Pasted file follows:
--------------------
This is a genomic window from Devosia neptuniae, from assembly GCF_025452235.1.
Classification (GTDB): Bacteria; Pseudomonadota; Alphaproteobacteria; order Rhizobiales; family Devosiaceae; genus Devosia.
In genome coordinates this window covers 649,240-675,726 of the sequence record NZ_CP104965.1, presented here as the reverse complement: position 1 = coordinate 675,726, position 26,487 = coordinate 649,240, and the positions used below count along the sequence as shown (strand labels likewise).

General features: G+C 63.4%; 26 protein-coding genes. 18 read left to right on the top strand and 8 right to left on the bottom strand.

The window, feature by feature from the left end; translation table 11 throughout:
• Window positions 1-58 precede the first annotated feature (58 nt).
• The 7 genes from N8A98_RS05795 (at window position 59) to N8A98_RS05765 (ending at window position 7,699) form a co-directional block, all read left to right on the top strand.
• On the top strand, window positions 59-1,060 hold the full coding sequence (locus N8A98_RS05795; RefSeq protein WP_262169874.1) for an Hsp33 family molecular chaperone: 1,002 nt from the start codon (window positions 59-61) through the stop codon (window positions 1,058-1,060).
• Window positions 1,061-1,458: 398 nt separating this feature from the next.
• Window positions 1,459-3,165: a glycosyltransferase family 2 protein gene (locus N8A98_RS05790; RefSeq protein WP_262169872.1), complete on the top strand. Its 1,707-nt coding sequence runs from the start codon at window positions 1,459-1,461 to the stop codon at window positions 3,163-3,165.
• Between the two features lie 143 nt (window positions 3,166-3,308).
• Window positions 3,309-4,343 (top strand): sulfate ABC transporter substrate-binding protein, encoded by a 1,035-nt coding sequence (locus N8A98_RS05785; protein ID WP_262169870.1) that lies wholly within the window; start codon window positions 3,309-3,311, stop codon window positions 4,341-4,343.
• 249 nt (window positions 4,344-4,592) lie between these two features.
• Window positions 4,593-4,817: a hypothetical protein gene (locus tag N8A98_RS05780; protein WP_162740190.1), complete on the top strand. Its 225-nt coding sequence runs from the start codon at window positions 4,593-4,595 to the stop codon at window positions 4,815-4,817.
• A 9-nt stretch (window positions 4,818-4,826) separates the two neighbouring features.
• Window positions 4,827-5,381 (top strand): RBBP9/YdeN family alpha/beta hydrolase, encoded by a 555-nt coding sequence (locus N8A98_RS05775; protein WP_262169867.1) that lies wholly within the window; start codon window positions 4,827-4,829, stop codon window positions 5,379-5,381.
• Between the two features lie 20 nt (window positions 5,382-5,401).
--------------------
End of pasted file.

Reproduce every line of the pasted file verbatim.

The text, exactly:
This is a genomic window from Devosia neptuniae, from assembly GCF_025452235.1.
Classification (GTDB): Bacteria; Pseudomonadota; Alphaproteobacteria; order Rhizobiales; family Devosiaceae; genus Devosia.
In genome coordinates this window covers 649,240-675,726 of the sequence record NZ_CP104965.1, presented here as the reverse complement: position 1 = coordinate 675,726, position 26,487 = coordinate 649,240, and the positions used below count along the sequence as shown (strand labels likewise).

General features: G+C 63.4%; 26 protein-coding genes. 18 read left to right on the top strand and 8 right to left on the bottom strand.

The window, feature by feature from the left end; translation table 11 throughout:
• Window positions 1-58 precede the first annotated feature (58 nt).
• The 7 genes from N8A98_RS05795 (at window position 59) to N8A98_RS05765 (ending at window position 7,699) form a co-directional block, all read left to right on the top strand.
• On the top strand, window positions 59-1,060 hold the full coding sequence (locus N8A98_RS05795; RefSeq protein WP_262169874.1) for an Hsp33 family molecular chaperone: 1,002 nt from the start codon (window positions 59-61) through the stop codon (window positions 1,058-1,060).
• Window positions 1,061-1,458: 398 nt separating this feature from the next.
• Window positions 1,459-3,165: a glycosyltransferase family 2 protein gene (locus N8A98_RS05790; RefSeq protein WP_262169872.1), complete on the top strand. Its 1,707-nt coding sequence runs from the start codon at window positions 1,459-1,461 to the stop codon at window positions 3,163-3,165.
• Between the two features lie 143 nt (window positions 3,166-3,308).
• Window positions 3,309-4,343 (top strand): sulfate ABC transporter substrate-binding protein, encoded by a 1,035-nt coding sequence (locus N8A98_RS05785; protein ID WP_262169870.1) that lies wholly within the window; start codon window positions 3,309-3,311, stop codon window positions 4,341-4,343.
• 249 nt (window positions 4,344-4,592) lie between these two features.
• Window positions 4,593-4,817: a hypothetical protein gene (locus tag N8A98_RS05780; protein WP_162740190.1), complete on the top strand. Its 225-nt coding sequence runs from the start codon at window positions 4,593-4,595 to the stop codon at window positions 4,815-4,817.
• A 9-nt stretch (window positions 4,818-4,826) separates the two neighbouring features.
• Window positions 4,827-5,381 (top strand): RBBP9/YdeN family alpha/beta hydrolase, encoded by a 555-nt coding sequence (locus N8A98_RS05775; protein WP_262169867.1) that lies wholly within the window; start codon window positions 4,827-4,829, stop codon window positions 5,379-5,381.
• Between the two features lie 20 nt (window positions 5,382-5,401).